Tabs Out | New Batch – Aural Canyon

New Batch – Aural Canyon
8.31.17 by Ryan Masteller


Texas-based tape label Aural Canyon began life with the Benefit Compilation for Planned Parenthoodwhich, I mean, c’mon, at this point you either choose to help people or you’re out. Why would you not want everyone to have access to programs and services they need, regardless of what you think? I promise I’m not going to get all soapbox-y, so I’ll stop there, but kudos to Aural Canyon for the initial baby step in the right direction. Turns out that initial step pointed to an initial tape batch that’s also hell-bent on helping people of various configurations, so let’s give our attention to the REAL American heroes sloughing through the emotional muck instead of those abhorrent fatcats running the place.

I can’t say it enough – HELP PEOPLE. Whenever you can.

(Speaking of helping people – as Aural Canyon, and all artists involved in this batch, are Texas-based, we can’t help but consider those in need in the wake of Hurricane Harvey. Please visit the Red Cross page, or the page of your organization of choice, and lend a hand. They need all the assistance they can get.)

In huge, all-cap letters emblazoned across the label’s Bandcamp description you’ll find the following “mission statement,” I guess you’d call it: “DEEP AMBIENT / DRONE HAZING / SOUND BATHING.” I’d add to that “RECOVERY MUSIC,” and that’s not just because City of Dawn’s tape is called “Recovery II.” From what I gather, each of these tapes serves as a balm for its creator in some way, whether intentionally or not, and the “RECOVERY MUSIC” on each is an outward gift to listeners to use as their own therapeutic tool. So let’s heal ourselves with whatever can be found at the bottom of Aural Canyon, shall we?


Damien Duque of McAllen, Texas, records as City of Dawn, and “Recovery II” is his hymn to the autistic. Duque has autism himself, and over the years he’s used music as a release for the anxiety and depression that accompany the condition. But this, here, is a celebration; so celebrate life with autism, because, in the words of Duque himself, “Autism is not a disability, it’s a different ability! Autism is not a disease, so do not try to cure us. Please try to understand us.” It’s easy grab on to what City of Dawn is working with here, as guitars, synthesizers, and found sound function as a euphonic bed to rest on; you can join Duque in the euphoria and immerse yourself in and become part of this vision. It’s like Sigur Rós lite, if we only had the quiet moments without the occasional bombast. Recovery II is an unexpected treasure.


Minimal techno and IDM is the name of the game for euphoric clickmeister Robert Thompson, aka Visjøner (aka, in other circles, Mojave Triangles, Quartz Safari, and Paa Annandalli, depending on what day of the week it happens to be, probably), and you may find that I use a variation of “euphoria” for all four of these tapes. This one gets slapped with the tag because although it’s techno, and the beats are decidedly of the 4/4 variety (one could certainly crank the bass on this one to make an impression with their subwoofers on their tricked-out ride), the melodies and textures gleam like a galaxy swirling out into the cosmos. It’s the kind of music you can close your eyes to and just get transported, man, to a far-out, faraway place. Visjøner is the captain of your rocketship, and you can forget all your troubles, because your destination will have none of them – you can start over. Yeah, that’s a shiver of enthusiasm that just coursed through your body. Ride the wave.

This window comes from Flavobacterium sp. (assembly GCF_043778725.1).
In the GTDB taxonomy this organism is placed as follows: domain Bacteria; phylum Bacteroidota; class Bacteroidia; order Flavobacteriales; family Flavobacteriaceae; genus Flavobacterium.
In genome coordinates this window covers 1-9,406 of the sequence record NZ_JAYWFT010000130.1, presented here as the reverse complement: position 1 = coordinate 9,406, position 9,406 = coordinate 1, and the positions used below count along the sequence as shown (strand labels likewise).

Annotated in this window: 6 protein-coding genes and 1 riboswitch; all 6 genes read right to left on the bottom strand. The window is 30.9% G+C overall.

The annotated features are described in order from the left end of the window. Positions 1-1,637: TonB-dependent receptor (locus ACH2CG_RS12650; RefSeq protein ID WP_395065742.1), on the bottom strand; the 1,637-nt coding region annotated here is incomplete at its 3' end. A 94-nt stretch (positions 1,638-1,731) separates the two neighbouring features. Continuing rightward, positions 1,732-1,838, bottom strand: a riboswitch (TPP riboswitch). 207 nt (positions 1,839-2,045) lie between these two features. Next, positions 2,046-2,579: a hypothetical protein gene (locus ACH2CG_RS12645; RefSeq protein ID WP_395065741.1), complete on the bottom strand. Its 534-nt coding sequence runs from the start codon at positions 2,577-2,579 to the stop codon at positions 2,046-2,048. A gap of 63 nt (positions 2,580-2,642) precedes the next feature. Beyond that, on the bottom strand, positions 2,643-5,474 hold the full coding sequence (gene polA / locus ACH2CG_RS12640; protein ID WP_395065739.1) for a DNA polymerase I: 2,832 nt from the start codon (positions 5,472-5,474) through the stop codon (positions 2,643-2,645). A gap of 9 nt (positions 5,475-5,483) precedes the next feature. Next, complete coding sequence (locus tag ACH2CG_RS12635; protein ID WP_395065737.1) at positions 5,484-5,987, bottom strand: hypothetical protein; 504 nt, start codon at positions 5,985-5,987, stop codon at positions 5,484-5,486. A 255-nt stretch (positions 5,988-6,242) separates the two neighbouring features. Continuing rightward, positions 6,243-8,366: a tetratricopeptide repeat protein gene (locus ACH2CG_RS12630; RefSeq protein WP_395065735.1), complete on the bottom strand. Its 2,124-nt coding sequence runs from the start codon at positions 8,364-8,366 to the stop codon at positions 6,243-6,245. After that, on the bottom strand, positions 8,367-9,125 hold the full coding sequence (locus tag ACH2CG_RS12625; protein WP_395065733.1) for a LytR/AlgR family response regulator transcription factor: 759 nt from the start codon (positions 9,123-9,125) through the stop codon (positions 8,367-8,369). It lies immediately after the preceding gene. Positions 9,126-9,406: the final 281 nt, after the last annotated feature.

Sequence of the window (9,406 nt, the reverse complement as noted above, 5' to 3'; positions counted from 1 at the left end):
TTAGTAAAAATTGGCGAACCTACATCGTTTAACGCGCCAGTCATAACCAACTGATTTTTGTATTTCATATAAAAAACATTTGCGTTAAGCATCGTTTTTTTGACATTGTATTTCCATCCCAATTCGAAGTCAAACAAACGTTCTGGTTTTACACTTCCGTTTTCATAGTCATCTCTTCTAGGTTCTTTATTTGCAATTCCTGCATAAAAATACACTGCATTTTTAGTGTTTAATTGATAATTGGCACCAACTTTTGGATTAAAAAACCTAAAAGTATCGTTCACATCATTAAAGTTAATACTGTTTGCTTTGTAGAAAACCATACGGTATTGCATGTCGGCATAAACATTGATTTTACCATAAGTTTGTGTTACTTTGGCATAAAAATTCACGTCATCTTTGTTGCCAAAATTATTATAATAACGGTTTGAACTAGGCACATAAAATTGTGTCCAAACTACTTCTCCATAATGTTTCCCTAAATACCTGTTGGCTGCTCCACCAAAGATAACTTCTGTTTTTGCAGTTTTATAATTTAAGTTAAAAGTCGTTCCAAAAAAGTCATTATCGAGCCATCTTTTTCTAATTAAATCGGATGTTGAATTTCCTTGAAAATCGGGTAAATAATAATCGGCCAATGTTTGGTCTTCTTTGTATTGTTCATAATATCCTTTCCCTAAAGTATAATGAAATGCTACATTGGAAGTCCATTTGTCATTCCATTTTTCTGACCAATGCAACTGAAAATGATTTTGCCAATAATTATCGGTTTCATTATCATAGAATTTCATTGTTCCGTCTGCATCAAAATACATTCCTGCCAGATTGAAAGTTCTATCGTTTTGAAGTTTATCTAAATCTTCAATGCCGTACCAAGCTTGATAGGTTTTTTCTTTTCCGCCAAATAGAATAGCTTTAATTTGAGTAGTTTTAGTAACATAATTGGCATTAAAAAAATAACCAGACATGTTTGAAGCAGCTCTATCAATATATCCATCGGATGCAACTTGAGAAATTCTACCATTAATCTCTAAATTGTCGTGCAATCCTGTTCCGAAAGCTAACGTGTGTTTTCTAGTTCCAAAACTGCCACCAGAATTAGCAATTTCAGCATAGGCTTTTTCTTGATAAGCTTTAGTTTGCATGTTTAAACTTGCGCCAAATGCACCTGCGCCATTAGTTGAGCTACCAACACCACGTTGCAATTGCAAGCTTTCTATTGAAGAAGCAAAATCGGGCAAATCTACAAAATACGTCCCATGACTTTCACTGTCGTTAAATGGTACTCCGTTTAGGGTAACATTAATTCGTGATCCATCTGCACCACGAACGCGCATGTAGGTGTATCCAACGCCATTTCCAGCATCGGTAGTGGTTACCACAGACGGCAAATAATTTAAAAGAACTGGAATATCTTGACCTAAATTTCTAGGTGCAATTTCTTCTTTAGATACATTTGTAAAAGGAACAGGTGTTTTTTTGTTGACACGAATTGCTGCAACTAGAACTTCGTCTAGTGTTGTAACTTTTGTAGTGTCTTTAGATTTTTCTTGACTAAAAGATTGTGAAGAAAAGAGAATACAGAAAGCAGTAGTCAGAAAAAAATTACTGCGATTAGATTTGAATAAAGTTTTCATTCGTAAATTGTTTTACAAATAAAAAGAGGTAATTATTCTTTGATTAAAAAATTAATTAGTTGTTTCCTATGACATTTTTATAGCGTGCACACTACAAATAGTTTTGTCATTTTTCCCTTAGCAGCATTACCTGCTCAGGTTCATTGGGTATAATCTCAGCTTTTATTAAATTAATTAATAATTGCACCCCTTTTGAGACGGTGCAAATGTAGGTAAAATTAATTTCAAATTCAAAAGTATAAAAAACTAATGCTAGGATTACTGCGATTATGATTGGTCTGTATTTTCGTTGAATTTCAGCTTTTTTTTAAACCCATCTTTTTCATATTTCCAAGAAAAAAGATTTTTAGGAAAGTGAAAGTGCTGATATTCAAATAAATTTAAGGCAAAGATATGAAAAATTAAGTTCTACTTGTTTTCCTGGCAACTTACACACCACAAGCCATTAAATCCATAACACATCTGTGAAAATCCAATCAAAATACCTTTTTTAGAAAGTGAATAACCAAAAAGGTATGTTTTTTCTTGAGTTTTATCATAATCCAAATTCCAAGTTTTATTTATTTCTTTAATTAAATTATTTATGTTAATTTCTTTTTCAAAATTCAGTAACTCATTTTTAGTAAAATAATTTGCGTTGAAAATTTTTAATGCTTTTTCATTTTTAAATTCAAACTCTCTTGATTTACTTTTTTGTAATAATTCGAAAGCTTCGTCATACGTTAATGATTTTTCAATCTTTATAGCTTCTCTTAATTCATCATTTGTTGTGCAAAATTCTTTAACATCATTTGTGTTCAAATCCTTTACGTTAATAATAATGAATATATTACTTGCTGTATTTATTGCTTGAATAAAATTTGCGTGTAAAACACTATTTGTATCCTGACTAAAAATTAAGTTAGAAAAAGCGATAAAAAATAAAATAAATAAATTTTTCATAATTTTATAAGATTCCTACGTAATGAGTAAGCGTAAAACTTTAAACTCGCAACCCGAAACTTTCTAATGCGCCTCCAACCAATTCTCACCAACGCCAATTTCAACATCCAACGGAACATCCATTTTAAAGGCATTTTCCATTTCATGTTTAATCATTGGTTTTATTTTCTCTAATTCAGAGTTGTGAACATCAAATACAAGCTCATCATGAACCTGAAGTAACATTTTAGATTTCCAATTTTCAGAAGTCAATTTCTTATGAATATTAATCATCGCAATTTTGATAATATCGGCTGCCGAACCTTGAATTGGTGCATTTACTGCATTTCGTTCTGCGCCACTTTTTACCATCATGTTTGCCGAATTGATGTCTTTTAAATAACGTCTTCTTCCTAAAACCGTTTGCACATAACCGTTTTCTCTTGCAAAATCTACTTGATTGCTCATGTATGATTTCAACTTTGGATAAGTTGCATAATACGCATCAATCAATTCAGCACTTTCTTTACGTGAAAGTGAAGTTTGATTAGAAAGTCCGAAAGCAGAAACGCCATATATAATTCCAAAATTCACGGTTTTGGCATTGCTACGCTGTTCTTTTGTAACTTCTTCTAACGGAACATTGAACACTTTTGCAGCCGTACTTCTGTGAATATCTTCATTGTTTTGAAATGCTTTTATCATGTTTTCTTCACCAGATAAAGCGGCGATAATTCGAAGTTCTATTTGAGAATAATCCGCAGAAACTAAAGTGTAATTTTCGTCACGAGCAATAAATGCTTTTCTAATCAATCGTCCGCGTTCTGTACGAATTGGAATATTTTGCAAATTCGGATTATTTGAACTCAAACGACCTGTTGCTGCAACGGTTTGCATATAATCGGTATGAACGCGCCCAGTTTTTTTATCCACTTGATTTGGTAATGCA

OK, so – Dark Days documents severe depression, and despite that heady topic, and the artists’ “unhealthy fascination with the macabre,” the tape is surprisingly accessible and welcoming. Melancholy, sure, but who/what isn’t these days? (See spittle-flinging rant above.) Garza and FP (aka Josh Doughty) swirl lovely synthesizers, gentle guitar, and sparse electronic rhythms together into a cloud of shoegaze-y ambient, all textures, all the time, “Better Daze under These Gray Skies” seemingly the centerpiece, the hopeful foretelling of, ahem, better days ahead. Till then the gloom envelops us, but we’re not alone – we are accompanied in our dull ache by the duo, and … is that a porn sample? It is a porn sample, on “Neon Flesh.” Huh. And … not out of place, which is equally weird. I guess sex can be therapeutic too, or at least the idea of an intimate relationship can be applied as a spiritual balm. I think, anyway. I’ve moved on, blissed out by this thing, an experience I’d never expected something called Dark Days to initiate. Euphoric? Damn right.


And here we come to the part of the program where we are fully healed and sent on our way, out into the world to spread the good news and great joy of the warming glow of Aural Canyon’s warming glow. Adam Pacione, dear man, you’ve done it. Thirty gall-dang minutes of the most gorgeous ambient drift this side of the aurora borealis, EUPHORIA IN EXCELCIS DEO. “Midnight Summer” is the exact opposite of an endless bummer, a heavenly presence smack in the middle of a MASH unit, doling out benevolent miracle after benevolent miracle. Derek Rogers, with “Sun and Sky, Mirrored” parts 1 through 3 keeps wheeling in gurneys of the afflicted, and he and Adam keep tossing those gurneys aside as the afflicted emerge fully healed. It’s no wonder – each side of this split is an example of a master at work, total drones washing equally over body and mind: aural convalescence. Keep it coming, you magnificent bastards you.


Phew. Each gorgeous tape comes in an edition of 50. Get on it.

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